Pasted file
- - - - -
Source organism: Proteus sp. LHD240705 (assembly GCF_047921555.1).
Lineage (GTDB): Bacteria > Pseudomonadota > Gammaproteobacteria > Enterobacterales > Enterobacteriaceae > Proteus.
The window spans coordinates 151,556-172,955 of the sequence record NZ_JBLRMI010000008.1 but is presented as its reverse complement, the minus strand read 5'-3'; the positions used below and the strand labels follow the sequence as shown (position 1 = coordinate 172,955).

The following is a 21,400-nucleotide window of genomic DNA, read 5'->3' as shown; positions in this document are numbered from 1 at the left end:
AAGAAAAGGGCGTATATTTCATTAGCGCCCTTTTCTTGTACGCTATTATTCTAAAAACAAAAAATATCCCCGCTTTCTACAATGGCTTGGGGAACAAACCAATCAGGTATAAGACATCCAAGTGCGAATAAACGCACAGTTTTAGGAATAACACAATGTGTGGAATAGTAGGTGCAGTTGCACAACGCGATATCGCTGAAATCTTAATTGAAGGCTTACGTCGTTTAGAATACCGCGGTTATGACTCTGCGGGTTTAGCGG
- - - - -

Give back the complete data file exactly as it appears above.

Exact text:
Source organism: Proteus sp. LHD240705 (assembly GCF_047921555.1).
Lineage (GTDB): Bacteria > Pseudomonadota > Gammaproteobacteria > Enterobacterales > Enterobacteriaceae > Proteus.
The window spans coordinates 151,556-172,955 of the sequence record NZ_JBLRMI010000008.1 but is presented as its reverse complement, the minus strand read 5'-3'; the positions used below and the strand labels follow the sequence as shown (position 1 = coordinate 172,955).

The following is a 21,400-nucleotide window of genomic DNA, read 5'->3' as shown; positions in this document are numbered from 1 at the left end:
AAGAAAAGGGCGTATATTTCATTAGCGCCCTTTTCTTGTACGCTATTATTCTAAAAACAAAAAATATCCCCGCTTTCTACAATGGCTTGGGGAACAAACCAATCAGGTATAAGACATCCAAGTGCGAATAAACGCACAGTTTTAGGAATAACACAATGTGTGGAATAGTAGGTGCAGTTGCACAACGCGATATCGCTGAAATCTTAATTGAAGGCTTACGTCGTTTAGAATACCGCGGTTATGACTCTGCGGGTTTAGCGG